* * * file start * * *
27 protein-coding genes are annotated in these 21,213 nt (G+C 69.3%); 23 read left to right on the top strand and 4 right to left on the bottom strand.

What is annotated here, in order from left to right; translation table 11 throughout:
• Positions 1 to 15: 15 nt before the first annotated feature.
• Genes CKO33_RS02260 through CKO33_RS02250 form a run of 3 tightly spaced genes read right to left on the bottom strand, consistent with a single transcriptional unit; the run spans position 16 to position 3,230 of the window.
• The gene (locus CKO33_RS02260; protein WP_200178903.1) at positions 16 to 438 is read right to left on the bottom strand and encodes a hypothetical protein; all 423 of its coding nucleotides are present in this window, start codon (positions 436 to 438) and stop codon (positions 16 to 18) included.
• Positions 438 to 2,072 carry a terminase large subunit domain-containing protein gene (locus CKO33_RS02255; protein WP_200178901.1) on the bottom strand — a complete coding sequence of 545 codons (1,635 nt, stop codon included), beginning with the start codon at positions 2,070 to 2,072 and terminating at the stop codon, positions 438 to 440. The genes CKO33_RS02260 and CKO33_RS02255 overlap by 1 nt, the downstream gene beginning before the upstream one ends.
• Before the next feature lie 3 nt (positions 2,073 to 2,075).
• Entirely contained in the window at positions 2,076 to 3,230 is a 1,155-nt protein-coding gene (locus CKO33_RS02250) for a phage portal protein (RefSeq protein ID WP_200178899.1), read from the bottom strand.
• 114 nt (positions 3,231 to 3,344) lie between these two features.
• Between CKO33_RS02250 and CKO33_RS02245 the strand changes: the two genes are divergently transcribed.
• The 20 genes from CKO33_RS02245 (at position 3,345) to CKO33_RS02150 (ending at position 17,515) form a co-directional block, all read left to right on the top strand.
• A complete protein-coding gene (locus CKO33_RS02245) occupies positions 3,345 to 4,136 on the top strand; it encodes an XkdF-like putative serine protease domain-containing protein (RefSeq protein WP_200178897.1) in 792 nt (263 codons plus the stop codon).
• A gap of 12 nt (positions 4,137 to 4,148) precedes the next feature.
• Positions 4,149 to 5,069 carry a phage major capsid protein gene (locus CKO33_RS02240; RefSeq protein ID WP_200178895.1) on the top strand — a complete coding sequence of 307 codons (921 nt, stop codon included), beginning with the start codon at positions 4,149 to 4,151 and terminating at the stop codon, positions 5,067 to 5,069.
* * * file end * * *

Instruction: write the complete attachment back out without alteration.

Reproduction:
27 protein-coding genes are annotated in these 21,213 nt (G+C 69.3%); 23 read left to right on the top strand and 4 right to left on the bottom strand.

What is annotated here, in order from left to right; translation table 11 throughout:
• Positions 1 to 15: 15 nt before the first annotated feature.
• Genes CKO33_RS02260 through CKO33_RS02250 form a run of 3 tightly spaced genes read right to left on the bottom strand, consistent with a single transcriptional unit; the run spans position 16 to position 3,230 of the window.
• The gene (locus CKO33_RS02260; protein WP_200178903.1) at positions 16 to 438 is read right to left on the bottom strand and encodes a hypothetical protein; all 423 of its coding nucleotides are present in this window, start codon (positions 436 to 438) and stop codon (positions 16 to 18) included.
• Positions 438 to 2,072 carry a terminase large subunit domain-containing protein gene (locus CKO33_RS02255; protein WP_200178901.1) on the bottom strand — a complete coding sequence of 545 codons (1,635 nt, stop codon included), beginning with the start codon at positions 2,070 to 2,072 and terminating at the stop codon, positions 438 to 440. The genes CKO33_RS02260 and CKO33_RS02255 overlap by 1 nt, the downstream gene beginning before the upstream one ends.
• Before the next feature lie 3 nt (positions 2,073 to 2,075).
• Entirely contained in the window at positions 2,076 to 3,230 is a 1,155-nt protein-coding gene (locus CKO33_RS02250) for a phage portal protein (RefSeq protein ID WP_200178899.1), read from the bottom strand.
• 114 nt (positions 3,231 to 3,344) lie between these two features.
• Between CKO33_RS02250 and CKO33_RS02245 the strand changes: the two genes are divergently transcribed.
• The 20 genes from CKO33_RS02245 (at position 3,345) to CKO33_RS02150 (ending at position 17,515) form a co-directional block, all read left to right on the top strand.
• A complete protein-coding gene (locus CKO33_RS02245) occupies positions 3,345 to 4,136 on the top strand; it encodes an XkdF-like putative serine protease domain-containing protein (RefSeq protein WP_200178897.1) in 792 nt (263 codons plus the stop codon).
• A gap of 12 nt (positions 4,137 to 4,148) precedes the next feature.
• Positions 4,149 to 5,069 carry a phage major capsid protein gene (locus CKO33_RS02240; RefSeq protein ID WP_200178895.1) on the top strand — a complete coding sequence of 307 codons (921 nt, stop codon included), beginning with the start codon at positions 4,149 to 4,151 and terminating at the stop codon, positions 5,067 to 5,069.